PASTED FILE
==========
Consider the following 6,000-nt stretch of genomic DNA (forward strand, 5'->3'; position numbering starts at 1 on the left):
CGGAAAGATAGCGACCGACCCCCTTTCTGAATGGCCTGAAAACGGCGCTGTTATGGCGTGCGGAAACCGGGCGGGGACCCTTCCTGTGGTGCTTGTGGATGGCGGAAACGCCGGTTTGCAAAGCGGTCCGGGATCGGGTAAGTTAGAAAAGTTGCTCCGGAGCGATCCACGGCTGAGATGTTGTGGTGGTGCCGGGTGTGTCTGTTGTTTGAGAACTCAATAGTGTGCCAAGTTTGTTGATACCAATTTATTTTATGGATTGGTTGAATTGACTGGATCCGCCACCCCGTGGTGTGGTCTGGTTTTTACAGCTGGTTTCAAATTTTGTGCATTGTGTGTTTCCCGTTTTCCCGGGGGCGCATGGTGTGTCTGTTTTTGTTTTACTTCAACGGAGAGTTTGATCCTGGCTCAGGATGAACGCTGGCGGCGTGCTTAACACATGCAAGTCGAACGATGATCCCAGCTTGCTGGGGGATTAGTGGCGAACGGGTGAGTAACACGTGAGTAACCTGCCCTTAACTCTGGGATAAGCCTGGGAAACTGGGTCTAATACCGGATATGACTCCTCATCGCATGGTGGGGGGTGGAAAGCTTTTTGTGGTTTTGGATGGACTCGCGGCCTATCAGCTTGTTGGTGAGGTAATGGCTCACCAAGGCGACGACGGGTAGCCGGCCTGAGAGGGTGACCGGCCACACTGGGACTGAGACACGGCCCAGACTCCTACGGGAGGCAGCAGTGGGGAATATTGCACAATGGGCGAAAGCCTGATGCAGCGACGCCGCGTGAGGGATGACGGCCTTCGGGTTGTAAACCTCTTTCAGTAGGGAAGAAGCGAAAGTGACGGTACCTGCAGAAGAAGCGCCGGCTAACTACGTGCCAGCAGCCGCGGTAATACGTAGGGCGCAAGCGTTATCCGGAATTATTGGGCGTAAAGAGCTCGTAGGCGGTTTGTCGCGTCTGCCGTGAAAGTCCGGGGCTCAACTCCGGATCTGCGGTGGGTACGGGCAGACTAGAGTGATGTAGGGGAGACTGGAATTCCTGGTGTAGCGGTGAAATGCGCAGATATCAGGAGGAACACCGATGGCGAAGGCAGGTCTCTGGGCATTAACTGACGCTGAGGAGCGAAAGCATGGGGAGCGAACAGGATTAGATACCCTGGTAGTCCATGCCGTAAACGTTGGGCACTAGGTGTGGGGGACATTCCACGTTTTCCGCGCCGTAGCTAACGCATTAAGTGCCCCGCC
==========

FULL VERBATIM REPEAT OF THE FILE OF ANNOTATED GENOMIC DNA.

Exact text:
Consider the following 6,000-nt stretch of genomic DNA (forward strand, 5'->3'; position numbering starts at 1 on the left):
CGGAAAGATAGCGACCGACCCCCTTTCTGAATGGCCTGAAAACGGCGCTGTTATGGCGTGCGGAAACCGGGCGGGGACCCTTCCTGTGGTGCTTGTGGATGGCGGAAACGCCGGTTTGCAAAGCGGTCCGGGATCGGGTAAGTTAGAAAAGTTGCTCCGGAGCGATCCACGGCTGAGATGTTGTGGTGGTGCCGGGTGTGTCTGTTGTTTGAGAACTCAATAGTGTGCCAAGTTTGTTGATACCAATTTATTTTATGGATTGGTTGAATTGACTGGATCCGCCACCCCGTGGTGTGGTCTGGTTTTTACAGCTGGTTTCAAATTTTGTGCATTGTGTGTTTCCCGTTTTCCCGGGGGCGCATGGTGTGTCTGTTTTTGTTTTACTTCAACGGAGAGTTTGATCCTGGCTCAGGATGAACGCTGGCGGCGTGCTTAACACATGCAAGTCGAACGATGATCCCAGCTTGCTGGGGGATTAGTGGCGAACGGGTGAGTAACACGTGAGTAACCTGCCCTTAACTCTGGGATAAGCCTGGGAAACTGGGTCTAATACCGGATATGACTCCTCATCGCATGGTGGGGGGTGGAAAGCTTTTTGTGGTTTTGGATGGACTCGCGGCCTATCAGCTTGTTGGTGAGGTAATGGCTCACCAAGGCGACGACGGGTAGCCGGCCTGAGAGGGTGACCGGCCACACTGGGACTGAGACACGGCCCAGACTCCTACGGGAGGCAGCAGTGGGGAATATTGCACAATGGGCGAAAGCCTGATGCAGCGACGCCGCGTGAGGGATGACGGCCTTCGGGTTGTAAACCTCTTTCAGTAGGGAAGAAGCGAAAGTGACGGTACCTGCAGAAGAAGCGCCGGCTAACTACGTGCCAGCAGCCGCGGTAATACGTAGGGCGCAAGCGTTATCCGGAATTATTGGGCGTAAAGAGCTCGTAGGCGGTTTGTCGCGTCTGCCGTGAAAGTCCGGGGCTCAACTCCGGATCTGCGGTGGGTACGGGCAGACTAGAGTGATGTAGGGGAGACTGGAATTCCTGGTGTAGCGGTGAAATGCGCAGATATCAGGAGGAACACCGATGGCGAAGGCAGGTCTCTGGGCATTAACTGACGCTGAGGAGCGAAAGCATGGGGAGCGAACAGGATTAGATACCCTGGTAGTCCATGCCGTAAACGTTGGGCACTAGGTGTGGGGGACATTCCACGTTTTCCGCGCCGTAGCTAACGCATTAAGTGCCCCGCC